We have long-standing collaboration with third countries on many areas, including on maritime cooperation, and we welcome this cooperation in the context of ASEAN’s blueprint for connectivity.
China-ASEAN Panorama: The CAEXPO is an effective carrier for trade and investment facilitation between China and ASEAN. It has become an optimal platform for China-ASEAN cooperation after years of development. What role do you think the CAEXPO has played in the bilateral high-level visits, trade cooperation, and cultural exchanges? What would the both sides do to further promote cooperation by making use of the CAEXPO?
H.E. Erlinda Basilio: The China-ASEAN Expo, which is in its 12th year, has been a very important venue for Chinese and ASEAN enterprises to meet and explore prospective business ventures within the region. CAEXPO also allows Chinese consumers to gain better awareness of products from countries in Southeast Asia. In my view, awareness of the wide range of products and services available in Southeast Asia and in China is the first step towards enhanced trade and economic cooperation.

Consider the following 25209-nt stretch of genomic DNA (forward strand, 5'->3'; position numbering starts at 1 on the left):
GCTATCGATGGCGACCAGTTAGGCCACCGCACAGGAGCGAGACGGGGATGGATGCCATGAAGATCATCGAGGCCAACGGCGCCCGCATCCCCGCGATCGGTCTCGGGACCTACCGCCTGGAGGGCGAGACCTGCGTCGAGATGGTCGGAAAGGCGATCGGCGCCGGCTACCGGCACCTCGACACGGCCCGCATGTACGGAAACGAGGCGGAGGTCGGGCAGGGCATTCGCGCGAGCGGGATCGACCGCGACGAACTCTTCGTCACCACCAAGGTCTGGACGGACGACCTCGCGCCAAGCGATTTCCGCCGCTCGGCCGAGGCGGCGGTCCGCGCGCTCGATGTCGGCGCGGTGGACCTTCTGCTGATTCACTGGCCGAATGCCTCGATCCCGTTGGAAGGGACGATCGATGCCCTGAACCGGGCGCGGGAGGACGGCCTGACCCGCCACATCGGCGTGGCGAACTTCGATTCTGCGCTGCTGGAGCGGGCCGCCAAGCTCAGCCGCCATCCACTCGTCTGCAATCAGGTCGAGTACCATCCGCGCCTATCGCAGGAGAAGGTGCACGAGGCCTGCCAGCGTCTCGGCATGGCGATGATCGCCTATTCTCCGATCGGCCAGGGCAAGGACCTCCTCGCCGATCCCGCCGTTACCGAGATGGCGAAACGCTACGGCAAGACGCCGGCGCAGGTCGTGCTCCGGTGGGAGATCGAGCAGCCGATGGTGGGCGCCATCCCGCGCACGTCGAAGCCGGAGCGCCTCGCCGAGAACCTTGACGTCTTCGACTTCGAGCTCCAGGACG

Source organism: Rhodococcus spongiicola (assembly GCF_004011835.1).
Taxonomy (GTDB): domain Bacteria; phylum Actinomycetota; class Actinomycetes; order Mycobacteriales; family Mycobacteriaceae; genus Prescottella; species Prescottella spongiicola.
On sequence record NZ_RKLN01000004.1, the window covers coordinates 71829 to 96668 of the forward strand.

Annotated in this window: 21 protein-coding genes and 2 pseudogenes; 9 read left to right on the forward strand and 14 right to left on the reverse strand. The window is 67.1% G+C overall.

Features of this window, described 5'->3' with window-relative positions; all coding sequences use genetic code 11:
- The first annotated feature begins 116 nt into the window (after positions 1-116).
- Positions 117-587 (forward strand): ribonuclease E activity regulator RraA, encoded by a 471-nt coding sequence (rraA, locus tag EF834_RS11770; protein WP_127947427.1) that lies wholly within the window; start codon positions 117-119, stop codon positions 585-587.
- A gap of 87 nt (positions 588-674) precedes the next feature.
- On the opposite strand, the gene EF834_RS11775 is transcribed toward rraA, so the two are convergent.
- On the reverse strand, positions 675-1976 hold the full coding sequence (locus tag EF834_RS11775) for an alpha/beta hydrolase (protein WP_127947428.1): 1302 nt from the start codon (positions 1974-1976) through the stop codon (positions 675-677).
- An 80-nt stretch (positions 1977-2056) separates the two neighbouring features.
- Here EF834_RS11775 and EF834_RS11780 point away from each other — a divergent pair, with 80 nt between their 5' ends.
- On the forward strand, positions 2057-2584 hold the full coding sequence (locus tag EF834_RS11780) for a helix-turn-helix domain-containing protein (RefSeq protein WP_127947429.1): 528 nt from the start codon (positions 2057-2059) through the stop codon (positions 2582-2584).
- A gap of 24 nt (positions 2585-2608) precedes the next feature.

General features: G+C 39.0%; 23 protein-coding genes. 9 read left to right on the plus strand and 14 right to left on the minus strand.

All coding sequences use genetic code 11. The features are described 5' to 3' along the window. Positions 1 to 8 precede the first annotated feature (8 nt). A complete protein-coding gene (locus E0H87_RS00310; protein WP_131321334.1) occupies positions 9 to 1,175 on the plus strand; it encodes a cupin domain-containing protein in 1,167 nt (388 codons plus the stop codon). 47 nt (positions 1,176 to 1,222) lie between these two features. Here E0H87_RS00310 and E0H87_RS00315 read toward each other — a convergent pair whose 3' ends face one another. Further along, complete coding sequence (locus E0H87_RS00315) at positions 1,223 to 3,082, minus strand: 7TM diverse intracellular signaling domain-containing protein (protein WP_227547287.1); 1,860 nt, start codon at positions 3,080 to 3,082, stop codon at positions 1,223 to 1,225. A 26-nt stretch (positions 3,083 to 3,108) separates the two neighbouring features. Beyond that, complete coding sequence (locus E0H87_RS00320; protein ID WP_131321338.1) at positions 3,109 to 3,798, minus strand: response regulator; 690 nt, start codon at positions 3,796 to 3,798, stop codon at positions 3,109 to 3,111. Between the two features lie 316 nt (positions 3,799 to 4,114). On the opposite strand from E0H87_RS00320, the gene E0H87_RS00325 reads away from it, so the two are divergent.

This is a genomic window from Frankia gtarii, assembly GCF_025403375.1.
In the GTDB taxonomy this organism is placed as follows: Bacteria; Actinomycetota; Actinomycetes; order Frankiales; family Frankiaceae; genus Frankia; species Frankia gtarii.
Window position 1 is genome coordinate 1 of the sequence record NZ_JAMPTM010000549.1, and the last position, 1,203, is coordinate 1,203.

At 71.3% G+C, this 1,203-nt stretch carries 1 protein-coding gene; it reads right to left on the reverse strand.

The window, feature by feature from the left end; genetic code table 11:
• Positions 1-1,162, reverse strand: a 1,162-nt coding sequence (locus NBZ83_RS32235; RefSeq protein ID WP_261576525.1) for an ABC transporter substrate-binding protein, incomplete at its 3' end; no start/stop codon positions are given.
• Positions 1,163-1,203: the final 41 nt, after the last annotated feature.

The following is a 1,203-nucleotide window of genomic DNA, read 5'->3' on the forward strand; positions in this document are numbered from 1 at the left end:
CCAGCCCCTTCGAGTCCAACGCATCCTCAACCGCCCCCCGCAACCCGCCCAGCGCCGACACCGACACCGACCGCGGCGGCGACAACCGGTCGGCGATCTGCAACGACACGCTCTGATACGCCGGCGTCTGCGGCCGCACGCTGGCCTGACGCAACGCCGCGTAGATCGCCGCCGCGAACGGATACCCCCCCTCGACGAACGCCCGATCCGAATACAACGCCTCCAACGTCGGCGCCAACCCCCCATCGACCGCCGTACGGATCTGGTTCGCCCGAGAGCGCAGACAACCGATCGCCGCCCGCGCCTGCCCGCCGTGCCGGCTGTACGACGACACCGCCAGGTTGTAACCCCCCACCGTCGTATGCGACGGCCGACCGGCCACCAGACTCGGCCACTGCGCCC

China and countries in Southeast Asia should further promote CAEXPO in their respective countries to increase the participation rate at the Expo. The Philippines hopes that the CAEXPO model could be replicated in other regions in China to allow enterprises from Southeast Asia much needed market exposure.
China-ASEAN Panorama: The upgraded version of the CAFTA is the focus of China-ASEAN economic and trade cooperation in 2015. What measures would the Philippines take to accelerate the opening up of markets and raise the level of trade and investment liberalization and facilitation?